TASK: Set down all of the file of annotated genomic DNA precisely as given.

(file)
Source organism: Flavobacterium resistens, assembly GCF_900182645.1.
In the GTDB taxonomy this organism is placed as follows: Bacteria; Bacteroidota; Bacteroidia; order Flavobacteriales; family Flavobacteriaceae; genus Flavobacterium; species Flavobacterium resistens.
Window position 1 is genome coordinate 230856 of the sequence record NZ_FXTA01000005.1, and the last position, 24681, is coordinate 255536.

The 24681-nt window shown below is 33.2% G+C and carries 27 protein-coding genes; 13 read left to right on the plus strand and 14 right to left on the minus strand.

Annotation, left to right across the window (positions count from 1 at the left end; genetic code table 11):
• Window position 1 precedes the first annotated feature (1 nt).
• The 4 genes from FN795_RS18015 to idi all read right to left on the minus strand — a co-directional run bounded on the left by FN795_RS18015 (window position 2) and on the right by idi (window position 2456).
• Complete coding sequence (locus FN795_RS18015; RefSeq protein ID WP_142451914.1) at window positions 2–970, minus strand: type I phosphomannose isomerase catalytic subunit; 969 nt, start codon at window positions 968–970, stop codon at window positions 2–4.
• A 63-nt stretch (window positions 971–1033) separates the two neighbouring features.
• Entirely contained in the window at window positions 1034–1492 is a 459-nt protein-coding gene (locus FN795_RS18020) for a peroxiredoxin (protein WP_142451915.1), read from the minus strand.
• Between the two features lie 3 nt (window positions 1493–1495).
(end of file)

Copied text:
Source organism: Flavobacterium resistens, assembly GCF_900182645.1.
In the GTDB taxonomy this organism is placed as follows: Bacteria; Bacteroidota; Bacteroidia; order Flavobacteriales; family Flavobacteriaceae; genus Flavobacterium; species Flavobacterium resistens.
Window position 1 is genome coordinate 230856 of the sequence record NZ_FXTA01000005.1, and the last position, 24681, is coordinate 255536.

The 24681-nt window shown below is 33.2% G+C and carries 27 protein-coding genes; 13 read left to right on the plus strand and 14 right to left on the minus strand.

Annotation, left to right across the window (positions count from 1 at the left end; genetic code table 11):
• Window position 1 precedes the first annotated feature (1 nt).
• The 4 genes from FN795_RS18015 to idi all read right to left on the minus strand — a co-directional run bounded on the left by FN795_RS18015 (window position 2) and on the right by idi (window position 2456).
• Complete coding sequence (locus FN795_RS18015; RefSeq protein ID WP_142451914.1) at window positions 2–970, minus strand: type I phosphomannose isomerase catalytic subunit; 969 nt, start codon at window positions 968–970, stop codon at window positions 2–4.
• A 63-nt stretch (window positions 971–1033) separates the two neighbouring features.
• Entirely contained in the window at window positions 1034–1492 is a 459-nt protein-coding gene (locus FN795_RS18020) for a peroxiredoxin (protein WP_142451915.1), read from the minus strand.
• Between the two features lie 3 nt (window positions 1493–1495).